"In the end, we had to ask for information"

A single conversation with a doctor was all Marie Tisell got during the eight years her adult daughter lived with leukaemia. By chance, she learned from a nurse that the end was close.

No one suspected anything. Katarina had been acting as normal on this last evening at the hospital when her mother Marie visited. But perhaps even more affectionate than normal. But, heavily marked by her disease, which had recurred with full force, she couldn't take it any more. The next day, Katarina jumped out of a window and died.

"I had, of course, wanted to be with her at the end, would have lain beside her in a bed and held her hand," says Marie Tisell.

In late summer 1999, Katarina, who was 34 years old, started having back pain and was signed off work. It was not until November that she was diagnosed after falling at home.

"I looked after the grandchildren when her husband came home from St. Göran's Hospital and told me that Katarina had contracted a form of leukaemia, myeloma. I cried and cried the entire bus journey home."

Katarina had a high fever, was unable to walk and was moved to a haematology ward in what was then Huddinge Hospital, but neither her husband, her father Lasse, nor Marie were given any information about her disease.

"We happened to find a leaflet in a corridor, which informed us that myeloma was incurable. In the end, we had to ask for information, but three weeks had passed by then."

A doctor came into Katarina's room and sat on the edge of the bed to have a conversation when Marie was there.

"It was not the doctor in charge of her treatment, who was very skilful at treating the disease itself, but not at looking after people. This doctor was very good at explaining, even though we needed to have had this conversation much earlier."

Katarina and Marie had prepared some questions, which they got answers to, among them that it was really unusual for such a young person to suffer from myeloma. What they did not learn was that the average survival time for the disease was five years. Marie only learned this eight years later, after Katarina's death.

"We needed to have heard the same information a week earlier. When you are in such a state of shock, you can't take everything in," she says.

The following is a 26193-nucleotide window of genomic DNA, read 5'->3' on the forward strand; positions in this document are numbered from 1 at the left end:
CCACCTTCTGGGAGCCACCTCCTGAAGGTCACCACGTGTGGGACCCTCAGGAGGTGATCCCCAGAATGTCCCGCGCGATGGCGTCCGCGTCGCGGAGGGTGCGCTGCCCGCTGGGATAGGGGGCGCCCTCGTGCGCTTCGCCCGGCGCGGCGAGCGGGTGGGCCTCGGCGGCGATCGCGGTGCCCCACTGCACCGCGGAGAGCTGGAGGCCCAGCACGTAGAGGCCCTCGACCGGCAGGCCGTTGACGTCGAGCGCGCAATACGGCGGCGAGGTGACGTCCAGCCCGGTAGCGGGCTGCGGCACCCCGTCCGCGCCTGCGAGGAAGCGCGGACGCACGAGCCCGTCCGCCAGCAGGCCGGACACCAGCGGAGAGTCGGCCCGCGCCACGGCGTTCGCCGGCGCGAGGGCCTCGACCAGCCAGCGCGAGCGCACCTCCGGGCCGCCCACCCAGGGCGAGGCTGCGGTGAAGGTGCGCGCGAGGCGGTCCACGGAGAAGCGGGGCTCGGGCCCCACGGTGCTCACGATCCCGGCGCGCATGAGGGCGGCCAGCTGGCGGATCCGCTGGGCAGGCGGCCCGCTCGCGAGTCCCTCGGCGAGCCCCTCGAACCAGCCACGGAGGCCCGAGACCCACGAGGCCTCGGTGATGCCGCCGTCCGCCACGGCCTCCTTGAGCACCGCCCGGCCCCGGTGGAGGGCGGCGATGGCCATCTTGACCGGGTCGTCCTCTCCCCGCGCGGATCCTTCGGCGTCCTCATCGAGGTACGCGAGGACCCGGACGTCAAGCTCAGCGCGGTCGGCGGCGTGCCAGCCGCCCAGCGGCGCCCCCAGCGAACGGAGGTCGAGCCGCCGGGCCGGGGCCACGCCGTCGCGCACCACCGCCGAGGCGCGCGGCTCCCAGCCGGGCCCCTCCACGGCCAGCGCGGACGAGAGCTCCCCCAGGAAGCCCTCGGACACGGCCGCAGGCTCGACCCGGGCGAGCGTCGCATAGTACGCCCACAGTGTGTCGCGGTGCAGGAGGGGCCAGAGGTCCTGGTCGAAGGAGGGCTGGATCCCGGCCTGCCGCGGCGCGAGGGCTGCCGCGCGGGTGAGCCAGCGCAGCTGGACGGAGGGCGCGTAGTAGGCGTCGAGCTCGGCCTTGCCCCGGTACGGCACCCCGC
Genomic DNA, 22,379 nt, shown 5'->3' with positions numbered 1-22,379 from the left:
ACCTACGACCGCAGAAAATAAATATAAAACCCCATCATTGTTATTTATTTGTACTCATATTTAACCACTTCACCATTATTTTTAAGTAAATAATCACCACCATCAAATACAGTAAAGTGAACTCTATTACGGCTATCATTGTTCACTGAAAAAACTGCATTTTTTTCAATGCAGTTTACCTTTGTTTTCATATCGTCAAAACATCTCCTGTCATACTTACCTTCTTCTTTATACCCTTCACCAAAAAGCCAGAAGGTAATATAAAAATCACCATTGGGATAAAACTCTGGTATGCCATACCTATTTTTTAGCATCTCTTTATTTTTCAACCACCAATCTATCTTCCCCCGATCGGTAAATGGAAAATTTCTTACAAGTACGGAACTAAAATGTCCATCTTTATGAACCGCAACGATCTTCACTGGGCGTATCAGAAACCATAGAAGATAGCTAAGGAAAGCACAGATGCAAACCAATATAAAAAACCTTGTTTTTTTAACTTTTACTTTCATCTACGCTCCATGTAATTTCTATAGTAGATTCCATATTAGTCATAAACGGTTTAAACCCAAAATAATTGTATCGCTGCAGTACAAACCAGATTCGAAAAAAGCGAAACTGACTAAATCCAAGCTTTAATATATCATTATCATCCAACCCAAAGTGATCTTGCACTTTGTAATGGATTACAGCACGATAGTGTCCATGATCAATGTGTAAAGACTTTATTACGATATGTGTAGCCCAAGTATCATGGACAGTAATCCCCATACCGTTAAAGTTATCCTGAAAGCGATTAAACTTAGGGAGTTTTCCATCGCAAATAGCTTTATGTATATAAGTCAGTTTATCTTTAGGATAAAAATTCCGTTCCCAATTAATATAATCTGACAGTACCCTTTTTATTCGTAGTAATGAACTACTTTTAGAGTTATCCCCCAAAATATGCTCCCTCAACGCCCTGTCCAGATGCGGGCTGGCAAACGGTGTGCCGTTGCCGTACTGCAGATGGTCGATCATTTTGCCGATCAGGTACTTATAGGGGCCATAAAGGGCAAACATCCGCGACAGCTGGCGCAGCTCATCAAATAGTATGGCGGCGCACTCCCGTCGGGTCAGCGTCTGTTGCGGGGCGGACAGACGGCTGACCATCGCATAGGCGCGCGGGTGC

Following the acute stage, there was a period of improvement. Chemotherapy had an effect and Katarina received two transplants of her own stem cells and was isolated. She learned to stand and walk again at the Red Cross Hospital. For six years, Katarina was able to live almost a normal life with her husband and their two boys. She went for tests every six months.

In November 2006, Marie learned that her father had stomach cancer. The same month, she accompanied Katarina to a doctor's appointment at Huddinge Hospital.

"The doctor said 'What has happened now is what I didn't think would happen'. Katarina's disease was back. She never swore and was always so calm, but after that she screamed 'bloody disease!'.

Marie does not know today how she kept it together. Her father died in March 2007, as Katarina fought the disease with new cytostatic treatments. She lost her long hair, her kidneys took a beating and she had to go on dialysis.

Despite everything, Marie never understood that Katarina could die. No one at the hospital took the initiative to meet with the family.

"But the week before she died, in August of the same year, I saw how swollen her feet were, despite the dialysis, and thought 'this doesn't work'. She was in a really bad way. But we didn't get any information, it was only by chance that I met the ward sister who said 'You understand that the prognosis is bad?'"

So Katarina chose to end her life. She had written a suicide note on a piece of paper in her room, saying that she loved them all and asking for forgiveness.

"I understand her choice completely. She would have died in any case. But when we arrived at the hospital, Katarina's body had already been laid out. She looked lovely, but I had wanted to do this one last service for her myself. They should have asked."

In general, Marie is disappointed about the lack of information. She does not feel it should be necessary to ask for information, instead it should be the hospital's responsibility to provide this to both the patient and their relatives.

"As a relative, you don't think about what sort of information you can get. Even though there was a good contact nurse, she mainly provided practical information, and a counsellor was only made available after Katarina's death."

She also wishes that someone would have called them back after it happened, so that they could get closure. The only person Marie met was the nurse who was looking after Katarina on the day she jumped.

Where the hospital's information was lacking, the saviour has instead been the Swedish Leukaemia Association. This is where Marie found support and regularly meets with other mothers in the same situation. Since Katarina's death, she has been battling tinnitus and severe panic disorder. Although the grief is no longer acute, is has become deeper.

"I am sad that some acquaintances no longer greet me on the street or think I should stop talking about Katarina. But if I did, she would be gone for ever. So I probably wouldn't have been able to cope without my mothers. With them I can be myself and they all understand exactly how I'm feeling," says Marie Tisell.

Cancer and Oncology